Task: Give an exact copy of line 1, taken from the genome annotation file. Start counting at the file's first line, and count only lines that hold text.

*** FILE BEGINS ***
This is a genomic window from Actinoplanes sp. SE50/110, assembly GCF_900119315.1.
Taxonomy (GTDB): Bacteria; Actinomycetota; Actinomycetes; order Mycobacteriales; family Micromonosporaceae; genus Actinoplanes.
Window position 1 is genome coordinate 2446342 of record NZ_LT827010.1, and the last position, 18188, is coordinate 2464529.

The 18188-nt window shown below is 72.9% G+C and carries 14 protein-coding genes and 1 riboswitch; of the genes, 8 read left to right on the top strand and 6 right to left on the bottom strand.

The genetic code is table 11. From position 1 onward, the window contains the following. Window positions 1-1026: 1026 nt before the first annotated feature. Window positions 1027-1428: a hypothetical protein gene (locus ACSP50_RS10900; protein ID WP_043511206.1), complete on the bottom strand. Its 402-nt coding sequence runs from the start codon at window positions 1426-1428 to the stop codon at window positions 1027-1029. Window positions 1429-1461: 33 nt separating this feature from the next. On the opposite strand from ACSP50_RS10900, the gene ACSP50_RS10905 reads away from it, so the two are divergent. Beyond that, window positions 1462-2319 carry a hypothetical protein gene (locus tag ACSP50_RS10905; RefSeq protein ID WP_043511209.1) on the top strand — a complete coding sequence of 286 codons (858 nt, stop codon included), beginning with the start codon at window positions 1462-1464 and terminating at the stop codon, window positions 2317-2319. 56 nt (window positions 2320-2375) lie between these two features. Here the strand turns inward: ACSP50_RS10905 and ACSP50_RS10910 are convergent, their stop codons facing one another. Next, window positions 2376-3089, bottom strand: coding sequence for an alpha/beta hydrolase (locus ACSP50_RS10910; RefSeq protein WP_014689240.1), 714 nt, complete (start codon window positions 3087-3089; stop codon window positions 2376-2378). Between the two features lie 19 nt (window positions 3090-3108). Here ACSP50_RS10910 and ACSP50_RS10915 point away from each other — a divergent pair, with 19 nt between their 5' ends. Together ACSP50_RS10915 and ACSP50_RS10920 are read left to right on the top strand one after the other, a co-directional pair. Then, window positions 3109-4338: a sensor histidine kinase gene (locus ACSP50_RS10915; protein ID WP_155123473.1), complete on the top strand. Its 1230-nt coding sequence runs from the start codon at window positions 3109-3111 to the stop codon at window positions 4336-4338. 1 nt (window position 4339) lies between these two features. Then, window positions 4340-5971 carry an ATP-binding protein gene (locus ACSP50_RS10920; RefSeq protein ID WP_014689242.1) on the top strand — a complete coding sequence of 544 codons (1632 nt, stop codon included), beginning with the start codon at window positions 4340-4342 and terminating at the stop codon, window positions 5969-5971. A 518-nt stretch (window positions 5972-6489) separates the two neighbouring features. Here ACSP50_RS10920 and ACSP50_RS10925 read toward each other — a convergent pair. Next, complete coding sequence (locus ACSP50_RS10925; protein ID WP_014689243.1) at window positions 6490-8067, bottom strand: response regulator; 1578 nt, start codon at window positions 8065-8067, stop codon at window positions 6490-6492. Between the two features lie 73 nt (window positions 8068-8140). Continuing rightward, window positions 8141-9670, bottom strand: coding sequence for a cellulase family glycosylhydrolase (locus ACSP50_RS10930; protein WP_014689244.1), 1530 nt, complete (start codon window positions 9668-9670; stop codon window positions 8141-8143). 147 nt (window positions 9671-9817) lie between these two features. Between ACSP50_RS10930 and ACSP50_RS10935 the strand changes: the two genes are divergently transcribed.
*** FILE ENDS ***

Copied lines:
This is a genomic window from Actinoplanes sp. SE50/110, assembly GCF_900119315.1.